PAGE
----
To Improve the Baltimore Water.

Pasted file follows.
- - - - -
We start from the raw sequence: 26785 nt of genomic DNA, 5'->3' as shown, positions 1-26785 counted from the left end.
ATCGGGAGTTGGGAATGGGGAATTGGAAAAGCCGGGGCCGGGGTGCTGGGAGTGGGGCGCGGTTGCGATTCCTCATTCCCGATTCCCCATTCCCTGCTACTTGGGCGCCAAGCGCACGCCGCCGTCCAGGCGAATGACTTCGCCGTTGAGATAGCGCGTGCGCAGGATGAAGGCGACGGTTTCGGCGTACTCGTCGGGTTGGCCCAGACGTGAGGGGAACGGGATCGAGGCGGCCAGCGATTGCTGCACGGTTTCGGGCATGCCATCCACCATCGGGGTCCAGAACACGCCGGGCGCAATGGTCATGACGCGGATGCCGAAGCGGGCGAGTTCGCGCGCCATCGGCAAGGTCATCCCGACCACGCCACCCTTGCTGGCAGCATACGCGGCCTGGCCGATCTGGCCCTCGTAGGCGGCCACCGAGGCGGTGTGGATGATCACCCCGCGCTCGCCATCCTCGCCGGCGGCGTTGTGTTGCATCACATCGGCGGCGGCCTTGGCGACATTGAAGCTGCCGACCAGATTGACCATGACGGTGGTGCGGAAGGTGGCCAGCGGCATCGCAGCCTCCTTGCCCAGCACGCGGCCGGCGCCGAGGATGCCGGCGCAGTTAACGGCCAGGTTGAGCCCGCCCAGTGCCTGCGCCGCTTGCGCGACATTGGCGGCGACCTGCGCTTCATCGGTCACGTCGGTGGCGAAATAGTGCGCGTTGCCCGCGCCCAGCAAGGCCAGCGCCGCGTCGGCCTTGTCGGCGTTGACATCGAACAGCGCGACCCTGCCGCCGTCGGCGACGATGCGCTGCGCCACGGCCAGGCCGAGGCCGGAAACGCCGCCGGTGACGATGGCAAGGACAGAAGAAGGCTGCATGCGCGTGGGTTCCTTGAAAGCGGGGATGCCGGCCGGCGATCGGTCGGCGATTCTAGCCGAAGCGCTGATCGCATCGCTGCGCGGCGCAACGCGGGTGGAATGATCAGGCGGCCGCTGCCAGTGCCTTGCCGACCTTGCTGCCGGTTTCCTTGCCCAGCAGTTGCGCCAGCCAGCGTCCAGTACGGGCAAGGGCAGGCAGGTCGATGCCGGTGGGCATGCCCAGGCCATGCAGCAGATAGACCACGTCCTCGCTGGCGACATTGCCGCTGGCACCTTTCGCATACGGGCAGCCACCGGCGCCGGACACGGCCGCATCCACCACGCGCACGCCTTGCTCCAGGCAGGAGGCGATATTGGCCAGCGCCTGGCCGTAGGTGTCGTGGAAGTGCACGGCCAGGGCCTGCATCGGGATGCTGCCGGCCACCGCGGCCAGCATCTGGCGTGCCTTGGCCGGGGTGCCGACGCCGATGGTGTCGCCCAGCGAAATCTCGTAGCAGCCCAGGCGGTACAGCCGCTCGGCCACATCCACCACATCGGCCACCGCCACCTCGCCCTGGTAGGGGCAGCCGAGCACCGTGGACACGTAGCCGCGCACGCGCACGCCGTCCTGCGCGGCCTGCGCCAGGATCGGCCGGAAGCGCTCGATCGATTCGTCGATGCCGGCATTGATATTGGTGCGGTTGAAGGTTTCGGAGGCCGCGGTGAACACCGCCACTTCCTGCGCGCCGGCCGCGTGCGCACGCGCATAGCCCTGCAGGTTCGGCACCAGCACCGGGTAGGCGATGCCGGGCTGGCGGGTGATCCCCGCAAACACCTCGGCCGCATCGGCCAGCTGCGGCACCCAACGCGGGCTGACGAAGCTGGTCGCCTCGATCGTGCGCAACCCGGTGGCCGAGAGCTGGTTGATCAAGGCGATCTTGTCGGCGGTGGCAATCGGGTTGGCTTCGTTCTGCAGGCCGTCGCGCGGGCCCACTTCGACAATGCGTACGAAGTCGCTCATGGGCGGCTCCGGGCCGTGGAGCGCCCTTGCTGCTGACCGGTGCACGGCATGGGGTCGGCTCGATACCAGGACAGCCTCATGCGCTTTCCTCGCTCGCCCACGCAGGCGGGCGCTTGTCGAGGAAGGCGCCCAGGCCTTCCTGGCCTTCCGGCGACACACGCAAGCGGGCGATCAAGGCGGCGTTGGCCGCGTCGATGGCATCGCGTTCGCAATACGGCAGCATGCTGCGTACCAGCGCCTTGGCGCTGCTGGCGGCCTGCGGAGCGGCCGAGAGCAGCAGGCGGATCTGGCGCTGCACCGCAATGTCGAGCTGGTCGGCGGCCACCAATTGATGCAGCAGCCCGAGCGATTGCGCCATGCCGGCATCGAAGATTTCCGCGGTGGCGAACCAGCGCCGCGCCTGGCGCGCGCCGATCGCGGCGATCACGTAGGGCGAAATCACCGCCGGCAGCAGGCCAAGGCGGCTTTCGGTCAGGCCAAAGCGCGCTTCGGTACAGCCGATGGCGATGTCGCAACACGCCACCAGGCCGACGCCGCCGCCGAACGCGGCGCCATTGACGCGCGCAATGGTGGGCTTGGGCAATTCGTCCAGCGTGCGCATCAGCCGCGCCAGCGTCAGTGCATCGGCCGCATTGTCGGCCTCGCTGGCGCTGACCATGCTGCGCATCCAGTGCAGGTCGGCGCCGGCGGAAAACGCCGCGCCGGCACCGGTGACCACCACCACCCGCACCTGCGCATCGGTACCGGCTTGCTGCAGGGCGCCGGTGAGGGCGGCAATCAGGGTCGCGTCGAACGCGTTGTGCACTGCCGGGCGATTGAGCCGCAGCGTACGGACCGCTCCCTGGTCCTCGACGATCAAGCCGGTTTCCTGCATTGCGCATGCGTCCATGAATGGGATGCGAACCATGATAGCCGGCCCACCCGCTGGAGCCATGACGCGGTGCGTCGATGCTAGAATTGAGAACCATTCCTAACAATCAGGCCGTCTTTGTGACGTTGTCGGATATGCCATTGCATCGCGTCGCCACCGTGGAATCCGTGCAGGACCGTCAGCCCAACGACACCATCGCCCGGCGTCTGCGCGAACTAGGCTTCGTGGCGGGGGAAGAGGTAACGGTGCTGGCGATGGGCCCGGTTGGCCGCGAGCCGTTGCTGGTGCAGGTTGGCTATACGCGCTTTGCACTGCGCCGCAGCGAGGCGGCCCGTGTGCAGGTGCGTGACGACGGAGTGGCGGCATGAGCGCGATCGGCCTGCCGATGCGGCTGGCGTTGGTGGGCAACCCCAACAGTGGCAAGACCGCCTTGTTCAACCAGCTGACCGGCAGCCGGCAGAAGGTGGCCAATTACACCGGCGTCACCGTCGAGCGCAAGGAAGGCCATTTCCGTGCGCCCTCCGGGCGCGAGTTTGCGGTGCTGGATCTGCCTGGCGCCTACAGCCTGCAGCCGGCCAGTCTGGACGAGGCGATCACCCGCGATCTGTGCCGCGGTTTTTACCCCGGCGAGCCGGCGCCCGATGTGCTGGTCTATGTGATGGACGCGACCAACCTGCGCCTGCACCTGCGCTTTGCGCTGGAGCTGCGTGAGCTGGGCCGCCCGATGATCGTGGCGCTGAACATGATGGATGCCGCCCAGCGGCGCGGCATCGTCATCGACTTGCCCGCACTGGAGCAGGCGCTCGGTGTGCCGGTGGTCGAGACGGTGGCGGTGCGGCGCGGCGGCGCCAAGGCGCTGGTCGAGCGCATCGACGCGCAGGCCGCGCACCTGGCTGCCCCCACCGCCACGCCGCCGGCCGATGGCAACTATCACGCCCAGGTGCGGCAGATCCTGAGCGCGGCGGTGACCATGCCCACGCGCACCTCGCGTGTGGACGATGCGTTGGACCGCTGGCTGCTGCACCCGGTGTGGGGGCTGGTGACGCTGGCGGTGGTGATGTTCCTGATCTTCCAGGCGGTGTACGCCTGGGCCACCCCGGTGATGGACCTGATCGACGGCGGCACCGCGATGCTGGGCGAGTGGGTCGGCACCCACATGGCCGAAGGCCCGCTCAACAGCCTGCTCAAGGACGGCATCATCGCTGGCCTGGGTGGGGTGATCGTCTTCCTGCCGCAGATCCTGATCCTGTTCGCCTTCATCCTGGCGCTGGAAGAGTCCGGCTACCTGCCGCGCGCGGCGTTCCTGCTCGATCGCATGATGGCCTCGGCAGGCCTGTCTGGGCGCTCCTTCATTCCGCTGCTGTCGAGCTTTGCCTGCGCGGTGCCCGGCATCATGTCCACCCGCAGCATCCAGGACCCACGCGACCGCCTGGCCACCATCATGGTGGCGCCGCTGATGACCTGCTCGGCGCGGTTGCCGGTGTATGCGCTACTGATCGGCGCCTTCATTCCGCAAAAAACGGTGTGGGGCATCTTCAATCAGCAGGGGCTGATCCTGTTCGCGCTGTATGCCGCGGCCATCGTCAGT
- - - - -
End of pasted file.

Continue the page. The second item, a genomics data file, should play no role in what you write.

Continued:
George T. Kenly would improve the water supply of Baltimore by utilising lock Raven. He would restore the lock to its original capacity and build a jetty or diverting dam above the present dam to prevent silting. That dam would comply with the provision of the enabling act and would also divert the stream during floods into an open condut built along the east side of and parallel to the river from the dam to a point below the present lock Raven dam. This secondary dam may not be over 3 ft. above the present water-level of the lock. The lock will be restored and the flow of the river unimpaired, and thus the entire flow will be handled to the best advantage. By using the present conduit connecting that lock with lake Montebello, in its full capacity of 170,000,000 gal. per day and installing the necessary pumps, the middle service can be supplied with Gunpowder water at a cost far below that of supplying it by gravity and with another storage-reservoir iii the Herring run valley, the water system will be made very complete in all its details at a cost of about $1,500,000. ‘ D. G. Adelberger, an hydraulic engineer, would also improve lock Raven and build storage-reservoirs on the hills west of the city. He w’ottld build round it on the east side a channel wide enough to let all flood-water pass by, by taking the shallow part of the present dam and cutting off the projecting hills: This would give rock enough for a dyke to make a clear water dam and the channel wall, the dyke to be built up the stream where a new lO-ft.-high dam w’ould be constructed, with flood and clear-water gates and spillway by which all the floodborne sediment would escape. The gates would then be closed and the clear-water gates opened. Thus some of the $5,000,000 loan would be left to build big storage reservoirs.